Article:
Emotions ran high at a vigil held in Athlone last week for murdered women and children in South Africa.
About 800 people who filled the field opposite the Joseph Stone Auditorium in Klipfontein Road, on Thursday evening, lit candles and prayed for the protection of women and children.
This follows a wave of femicide during Women’s Month.
Among the victims are Uyinene Mrwetyana, Lynette Volschenk, Janika Mello, Denushe Witbooi, Sadiqah Newman, Meghan Cremer, Leighandre Jegels, and Jesse Hess.
One of the speakers at the vigil, Lynn Hill, said she had been raped at the age of 15 by a member of her church. Her face had been so badly beaten she was no longer recognisable.
She challenged women to become the “best versions” of themselves.
“You were never broken; we need to stop telling people this. You were born worthy, and whole and priceless,” she said.
Bridgette Jongbloed said women were warriors, strong and courageous.
“Perhaps we have been hurt in the past, but we are women of strength, and we will be victorious and overcome this. Don’t be an object to anybody. You are loved just the way you are. We as women must teach our younger women and look after each other and mentor each other.”
Preston Jongbloed, who organised the vigil, said it was necessary to unite everyone to remind them of their strength and power to overcome the violent crime circling South Africa.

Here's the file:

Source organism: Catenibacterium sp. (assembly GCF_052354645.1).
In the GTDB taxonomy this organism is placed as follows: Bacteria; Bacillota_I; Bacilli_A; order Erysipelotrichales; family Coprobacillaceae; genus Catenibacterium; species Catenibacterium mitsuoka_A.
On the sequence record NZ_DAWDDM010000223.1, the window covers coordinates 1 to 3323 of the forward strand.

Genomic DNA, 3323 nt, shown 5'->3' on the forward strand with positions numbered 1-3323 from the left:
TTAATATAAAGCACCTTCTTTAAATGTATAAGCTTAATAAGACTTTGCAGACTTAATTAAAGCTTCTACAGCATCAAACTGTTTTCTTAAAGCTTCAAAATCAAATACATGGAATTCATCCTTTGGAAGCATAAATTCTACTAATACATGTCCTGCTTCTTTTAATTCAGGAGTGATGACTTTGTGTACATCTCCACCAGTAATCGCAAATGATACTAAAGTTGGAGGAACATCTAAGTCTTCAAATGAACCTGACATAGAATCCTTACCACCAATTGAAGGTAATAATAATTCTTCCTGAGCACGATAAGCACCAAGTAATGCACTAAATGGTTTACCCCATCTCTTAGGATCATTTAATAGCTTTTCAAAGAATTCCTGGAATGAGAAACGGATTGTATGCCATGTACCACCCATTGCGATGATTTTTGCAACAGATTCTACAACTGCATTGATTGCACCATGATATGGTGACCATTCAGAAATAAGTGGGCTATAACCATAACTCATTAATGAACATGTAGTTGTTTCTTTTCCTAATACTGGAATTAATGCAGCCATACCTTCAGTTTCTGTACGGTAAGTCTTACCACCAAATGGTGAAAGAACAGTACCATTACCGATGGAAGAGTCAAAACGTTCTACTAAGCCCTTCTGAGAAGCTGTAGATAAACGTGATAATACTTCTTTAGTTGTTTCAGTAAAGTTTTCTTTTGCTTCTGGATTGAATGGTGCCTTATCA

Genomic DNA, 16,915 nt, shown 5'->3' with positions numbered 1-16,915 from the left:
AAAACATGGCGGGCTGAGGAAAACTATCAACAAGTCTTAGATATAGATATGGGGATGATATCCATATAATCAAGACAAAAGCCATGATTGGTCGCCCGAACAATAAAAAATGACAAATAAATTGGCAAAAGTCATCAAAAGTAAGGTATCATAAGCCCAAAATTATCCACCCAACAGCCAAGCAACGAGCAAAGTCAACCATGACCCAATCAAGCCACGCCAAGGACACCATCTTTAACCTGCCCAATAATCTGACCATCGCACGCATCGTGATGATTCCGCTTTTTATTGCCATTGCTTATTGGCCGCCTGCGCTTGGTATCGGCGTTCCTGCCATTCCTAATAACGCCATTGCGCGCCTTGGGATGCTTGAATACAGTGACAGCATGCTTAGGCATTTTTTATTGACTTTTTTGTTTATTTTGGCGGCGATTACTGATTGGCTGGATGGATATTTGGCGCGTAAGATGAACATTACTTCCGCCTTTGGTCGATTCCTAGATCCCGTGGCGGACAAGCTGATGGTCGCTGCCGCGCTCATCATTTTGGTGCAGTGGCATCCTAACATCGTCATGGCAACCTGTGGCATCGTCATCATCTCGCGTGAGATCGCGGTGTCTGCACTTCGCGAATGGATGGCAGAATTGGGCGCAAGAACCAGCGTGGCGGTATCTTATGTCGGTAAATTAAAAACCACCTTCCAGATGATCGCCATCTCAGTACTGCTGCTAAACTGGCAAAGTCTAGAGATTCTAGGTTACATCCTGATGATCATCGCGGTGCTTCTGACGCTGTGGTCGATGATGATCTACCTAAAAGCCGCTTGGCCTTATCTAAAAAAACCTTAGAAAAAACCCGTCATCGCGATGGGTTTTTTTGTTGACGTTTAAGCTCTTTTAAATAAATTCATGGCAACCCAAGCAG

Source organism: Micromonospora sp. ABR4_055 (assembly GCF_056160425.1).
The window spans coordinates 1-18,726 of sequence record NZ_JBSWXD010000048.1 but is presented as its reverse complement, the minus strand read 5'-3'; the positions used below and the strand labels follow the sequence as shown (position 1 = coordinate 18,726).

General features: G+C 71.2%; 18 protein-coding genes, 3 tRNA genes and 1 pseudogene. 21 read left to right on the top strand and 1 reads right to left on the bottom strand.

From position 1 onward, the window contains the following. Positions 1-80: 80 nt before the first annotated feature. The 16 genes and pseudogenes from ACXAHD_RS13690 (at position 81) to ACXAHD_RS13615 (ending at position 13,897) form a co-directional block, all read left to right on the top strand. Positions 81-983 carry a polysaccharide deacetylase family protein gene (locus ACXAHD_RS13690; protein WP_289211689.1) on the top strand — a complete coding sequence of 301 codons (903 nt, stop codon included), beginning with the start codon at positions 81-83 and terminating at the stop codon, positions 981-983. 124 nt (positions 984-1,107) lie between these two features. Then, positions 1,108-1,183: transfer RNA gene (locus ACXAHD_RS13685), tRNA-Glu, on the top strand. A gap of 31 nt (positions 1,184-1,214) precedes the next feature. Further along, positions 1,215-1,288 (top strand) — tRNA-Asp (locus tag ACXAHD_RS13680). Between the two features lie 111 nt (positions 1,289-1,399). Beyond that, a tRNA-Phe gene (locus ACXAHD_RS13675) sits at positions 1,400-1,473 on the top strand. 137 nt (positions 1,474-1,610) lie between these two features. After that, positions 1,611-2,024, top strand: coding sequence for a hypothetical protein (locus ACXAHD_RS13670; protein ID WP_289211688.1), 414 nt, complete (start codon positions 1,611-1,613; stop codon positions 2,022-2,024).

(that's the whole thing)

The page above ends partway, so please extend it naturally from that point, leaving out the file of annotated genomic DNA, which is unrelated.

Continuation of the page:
“We want to give people the assurance that they don’t need to live in fear. As a man, I want to say that I hear you women, I stand for your movement and I understand the cry of women. Women are fighting for survival and have a cry right now for safety and us as men need to be that for them.”
Caroline Peters, a rape survivor and gender activist, said communities should support each other to stop crime against women and children.
“We need all of this, all of the events are important. We need to understand how we need to overcome this and how we can unite to do this. We must also focus on our language. It is not our young women it is the young women we do not own them. We want to tell the young women that they are enough. Mothers need to be educated and raise awareness. We can’t just preach we need to act.”
Pastor Jerome Samuels read aloud and the men repeated after him: “Not in my name will women and children be kidnapped, abused, raped, and murdered. I refuse to be a spectator. I decree and declare that I as a man will stand in the gap and be a watchman upon the war.
“How dark does it have to become for us men to be the light? Men, it is time to rise and speak up. The past few weeks have not been easy. Something is wrong; we cannot continue to say that it is okay. The same men that we want to be sent to jail for life terms for rapes and murders is the same men that are raping and killing in the prisons. That is not the solution, it is men and women from our communities.”
In an address to the nation last week, President Cyril Ramaphosa, said the national register of sex offenders had to be overhauled.
“I will urge Parliament to amend legislation so that the National Register of Sexual Offenders is made public. A life sentence must mean a man who perpetrates violence against women must be in prison for life. It is men who rape and kill women. There is an obligation on men in our country to end these violent crimes against women and children,” he said.